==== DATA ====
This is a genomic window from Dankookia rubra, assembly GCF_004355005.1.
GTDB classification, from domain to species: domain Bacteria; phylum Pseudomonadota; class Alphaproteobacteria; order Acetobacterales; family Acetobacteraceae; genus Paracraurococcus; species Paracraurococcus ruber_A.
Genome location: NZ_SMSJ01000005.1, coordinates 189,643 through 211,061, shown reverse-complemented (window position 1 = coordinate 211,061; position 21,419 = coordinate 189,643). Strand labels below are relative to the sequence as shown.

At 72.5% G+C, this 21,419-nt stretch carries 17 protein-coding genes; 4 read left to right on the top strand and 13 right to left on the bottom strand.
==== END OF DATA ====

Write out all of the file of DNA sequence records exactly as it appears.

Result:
This is a genomic window from Dankookia rubra, assembly GCF_004355005.1.
GTDB classification, from domain to species: domain Bacteria; phylum Pseudomonadota; class Alphaproteobacteria; order Acetobacterales; family Acetobacteraceae; genus Paracraurococcus; species Paracraurococcus ruber_A.
Genome location: NZ_SMSJ01000005.1, coordinates 189,643 through 211,061, shown reverse-complemented (window position 1 = coordinate 211,061; position 21,419 = coordinate 189,643). Strand labels below are relative to the sequence as shown.

At 72.5% G+C, this 21,419-nt stretch carries 17 protein-coding genes; 4 read left to right on the top strand and 13 right to left on the bottom strand.